“Members are dedicated in their care and commitment to students. They treat students equitably and with respect and are sensitive to factors that influence individual student learning. Members facilitate the development of students as contributing citizens of Canadian society.”
(Ontario College of Teachers)
As a teacher, a professional standard I fully embrace to is a commitment to all students and student learning. It is an honour to spend my days teaching children who have a diverse range of experiences and abilities. Some students arrive at school as dual language learners (DLL). Other children enter kindergarten with unique special needs. All students however, benefit from strategies that aim to involve families in their child’s learning and require teachers to be intentional about their learning goals and environments.
A wonderful analogy shared with me many years ago is to consider automatic doors at a large grocery store. For some, having doors that open automatically is a necessity. They may have mobility difficulties or a gaggle of children and for those people, automatic doors are crucial to their shopping success. For others, automatic doors are convenient and even though they may not require this level of support, it still benefits them as shoppers. Planning and using strategies that support dual language learners and children with special needs is necessary for some, but beneficial to all.
In the articles Many Languages, One Teacher: Supporting Language and Literacy Development for Preschool Dual Language Learners and Including Children with Special Needs, the authors spent time cultivating a number of strategies that support student learning.
Their strategies include:
Teachers and families meet in person and early in the school year. This meeting allows parents to share about their family and their child. Teachers gain insight into the child’s confidence with their native language, and/or their interests and strengths. Meetings like these promote relationships between home and school and ensure that families understand how much teachers value working with parents to support students.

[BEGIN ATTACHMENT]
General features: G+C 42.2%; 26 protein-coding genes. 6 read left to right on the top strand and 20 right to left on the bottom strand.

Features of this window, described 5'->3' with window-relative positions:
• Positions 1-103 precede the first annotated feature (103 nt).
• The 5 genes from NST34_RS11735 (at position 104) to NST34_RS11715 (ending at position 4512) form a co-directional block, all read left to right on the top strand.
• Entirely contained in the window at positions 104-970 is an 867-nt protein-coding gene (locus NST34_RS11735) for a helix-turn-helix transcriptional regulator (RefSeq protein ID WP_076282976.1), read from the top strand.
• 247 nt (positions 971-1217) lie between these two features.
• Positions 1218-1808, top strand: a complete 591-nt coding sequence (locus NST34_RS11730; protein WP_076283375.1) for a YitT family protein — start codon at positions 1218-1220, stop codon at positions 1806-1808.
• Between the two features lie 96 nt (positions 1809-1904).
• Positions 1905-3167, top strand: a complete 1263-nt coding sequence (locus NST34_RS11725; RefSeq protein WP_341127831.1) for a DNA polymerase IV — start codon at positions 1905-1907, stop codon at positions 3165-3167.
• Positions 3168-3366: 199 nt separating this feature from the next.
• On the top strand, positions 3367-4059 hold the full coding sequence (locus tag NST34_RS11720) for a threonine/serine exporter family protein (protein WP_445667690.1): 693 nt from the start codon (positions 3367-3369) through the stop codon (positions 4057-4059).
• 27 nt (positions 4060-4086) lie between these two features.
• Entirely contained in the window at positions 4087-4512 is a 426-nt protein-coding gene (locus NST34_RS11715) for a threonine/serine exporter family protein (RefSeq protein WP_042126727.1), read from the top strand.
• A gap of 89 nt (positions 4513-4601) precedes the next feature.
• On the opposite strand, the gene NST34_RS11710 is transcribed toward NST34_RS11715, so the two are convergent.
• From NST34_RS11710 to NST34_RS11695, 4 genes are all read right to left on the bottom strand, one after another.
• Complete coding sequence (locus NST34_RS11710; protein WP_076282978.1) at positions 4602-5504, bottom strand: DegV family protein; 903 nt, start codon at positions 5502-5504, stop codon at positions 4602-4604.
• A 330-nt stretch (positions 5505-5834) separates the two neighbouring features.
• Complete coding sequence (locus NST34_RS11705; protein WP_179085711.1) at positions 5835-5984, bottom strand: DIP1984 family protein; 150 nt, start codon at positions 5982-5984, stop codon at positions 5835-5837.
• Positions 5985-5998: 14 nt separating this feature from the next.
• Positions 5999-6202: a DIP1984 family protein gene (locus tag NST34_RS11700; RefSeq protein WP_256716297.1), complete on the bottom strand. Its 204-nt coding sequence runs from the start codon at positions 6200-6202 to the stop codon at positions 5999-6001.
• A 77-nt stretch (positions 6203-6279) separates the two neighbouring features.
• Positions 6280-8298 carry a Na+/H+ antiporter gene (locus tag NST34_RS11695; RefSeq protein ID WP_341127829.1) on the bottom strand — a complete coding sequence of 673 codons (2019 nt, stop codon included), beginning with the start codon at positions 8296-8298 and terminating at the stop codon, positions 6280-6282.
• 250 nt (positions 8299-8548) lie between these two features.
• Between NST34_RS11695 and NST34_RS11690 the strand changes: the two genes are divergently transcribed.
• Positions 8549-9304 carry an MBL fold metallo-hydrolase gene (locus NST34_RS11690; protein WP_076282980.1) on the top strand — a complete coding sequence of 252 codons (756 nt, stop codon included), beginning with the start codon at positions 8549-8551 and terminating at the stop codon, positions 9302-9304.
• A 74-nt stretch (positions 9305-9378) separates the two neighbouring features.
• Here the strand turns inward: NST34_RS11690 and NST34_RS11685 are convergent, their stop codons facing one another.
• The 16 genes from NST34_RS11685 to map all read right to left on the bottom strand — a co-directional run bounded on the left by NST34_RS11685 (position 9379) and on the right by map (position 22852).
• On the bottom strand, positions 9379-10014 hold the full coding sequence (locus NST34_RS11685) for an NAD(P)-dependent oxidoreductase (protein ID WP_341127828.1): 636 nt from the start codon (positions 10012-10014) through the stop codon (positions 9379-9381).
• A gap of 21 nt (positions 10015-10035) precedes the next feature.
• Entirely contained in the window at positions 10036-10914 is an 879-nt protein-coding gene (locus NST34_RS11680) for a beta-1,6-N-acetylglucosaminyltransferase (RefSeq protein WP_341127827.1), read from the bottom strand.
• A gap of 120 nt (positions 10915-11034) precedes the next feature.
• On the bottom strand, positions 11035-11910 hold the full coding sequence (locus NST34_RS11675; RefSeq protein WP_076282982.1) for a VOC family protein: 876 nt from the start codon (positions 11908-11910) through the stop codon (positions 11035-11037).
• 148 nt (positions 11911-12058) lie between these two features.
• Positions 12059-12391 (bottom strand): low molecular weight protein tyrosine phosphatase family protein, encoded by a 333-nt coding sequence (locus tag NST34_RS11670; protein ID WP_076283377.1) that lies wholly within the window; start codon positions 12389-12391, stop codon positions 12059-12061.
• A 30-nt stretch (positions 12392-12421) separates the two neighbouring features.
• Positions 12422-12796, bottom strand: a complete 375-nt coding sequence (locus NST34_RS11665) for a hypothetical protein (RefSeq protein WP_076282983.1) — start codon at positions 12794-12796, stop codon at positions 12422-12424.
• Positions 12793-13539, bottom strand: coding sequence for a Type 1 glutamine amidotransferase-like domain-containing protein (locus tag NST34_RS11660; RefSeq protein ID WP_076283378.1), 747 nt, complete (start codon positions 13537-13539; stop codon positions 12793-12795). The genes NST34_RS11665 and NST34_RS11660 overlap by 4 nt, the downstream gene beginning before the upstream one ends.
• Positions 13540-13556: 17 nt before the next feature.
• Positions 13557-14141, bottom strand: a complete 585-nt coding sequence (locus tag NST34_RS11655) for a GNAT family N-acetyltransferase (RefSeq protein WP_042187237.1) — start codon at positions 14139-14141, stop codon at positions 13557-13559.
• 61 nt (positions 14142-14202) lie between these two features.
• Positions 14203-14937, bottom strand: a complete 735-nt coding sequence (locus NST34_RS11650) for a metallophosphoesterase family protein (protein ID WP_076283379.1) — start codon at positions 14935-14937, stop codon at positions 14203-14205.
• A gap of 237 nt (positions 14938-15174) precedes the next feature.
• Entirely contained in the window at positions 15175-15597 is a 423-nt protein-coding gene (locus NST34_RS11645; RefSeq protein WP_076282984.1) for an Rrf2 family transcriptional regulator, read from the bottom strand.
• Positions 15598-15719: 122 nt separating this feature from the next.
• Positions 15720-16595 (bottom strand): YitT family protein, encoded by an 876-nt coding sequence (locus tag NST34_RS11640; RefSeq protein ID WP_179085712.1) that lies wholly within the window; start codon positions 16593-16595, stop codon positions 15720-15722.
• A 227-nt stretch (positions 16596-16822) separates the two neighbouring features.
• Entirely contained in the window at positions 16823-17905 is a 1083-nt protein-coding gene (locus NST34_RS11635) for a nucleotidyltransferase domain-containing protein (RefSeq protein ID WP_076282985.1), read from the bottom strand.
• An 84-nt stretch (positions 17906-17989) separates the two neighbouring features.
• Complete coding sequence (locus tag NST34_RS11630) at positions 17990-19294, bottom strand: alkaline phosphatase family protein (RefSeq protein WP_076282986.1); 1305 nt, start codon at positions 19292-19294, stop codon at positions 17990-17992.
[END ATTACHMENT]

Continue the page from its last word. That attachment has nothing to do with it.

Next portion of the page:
A welcoming classroom encourages students to feel safe to explore their surroundings and emerging language abilities. Everyone needs to feel safe to take risks. Also, as teachers and students create labels for materials or centres, both the English word and their fist language word is included. It’s important to have a variety of books and materials that showcase all types of abilities, languages and cultures so that everyone recognizes how diversity is something we celebrate. For children with special needs, the physical environment needs to be considered so that they can actively participate in all areas of the program.
By sharing your intentional message or learning goal with students, they understand what they will be learning about during a lesson. The authors suggest that pre-teaching some of the vocabulary might be helpful so that students can form deeper connections to the learning at a later time. Other strategies they suggest include using anchor texts with pictures as well as using gestures and visual cues. Finally, through the use of songs, poems and chants, students will have multiple chances to practice interacting and understanding the material in a fun, engaging way.
Supporting English Language Learners in Kindergarten
Click to access kindergartenELL.pdf
This guide provides useful information and concrete strategies about the best way to support dual language learners. It explains how children adapt to learning new language and what to expect as they become more confident in speaking and understanding English.
Inclusive Education Canada
This website helps support administrators and teachers develop schools, classrooms and activities so that all students can participate and learn. Check out their “resources” section for a huge list of articles on a variety of topics related to inclusion.
The AWARE Challenge
I am fortunate to work with a dedicated teacher whose passion is to provide insight into the daily experiences of others. Through his AWARE videos, Mr. Heer asks students (and adults) to attempt different challenges that require specific adaptations. These challenges provide a glimpse into what life is like for people with differences.
Magruder, E., Hayslip, W., Epinosa, L., & Matera, C. (2013). Many languages, one teacher: Supporting language and literacy development for preschool dual language learners, p. 8-15. Young Children.
Retrieved from: https://d2l.educ.queensu.ca/d2l/le/136022/discussions/posts/6100392/ViewAttachment?fileId=3288142
Watson, A., & McCathren, R. (2009). Including children with special needs are you and your early childhood program ready?, p. 20-21. Young Children. Retrieved from: https://d2l.educ.queensu.ca/d2l/le/136022/discussions/posts/6100392/ViewAttachment?fileId=3288143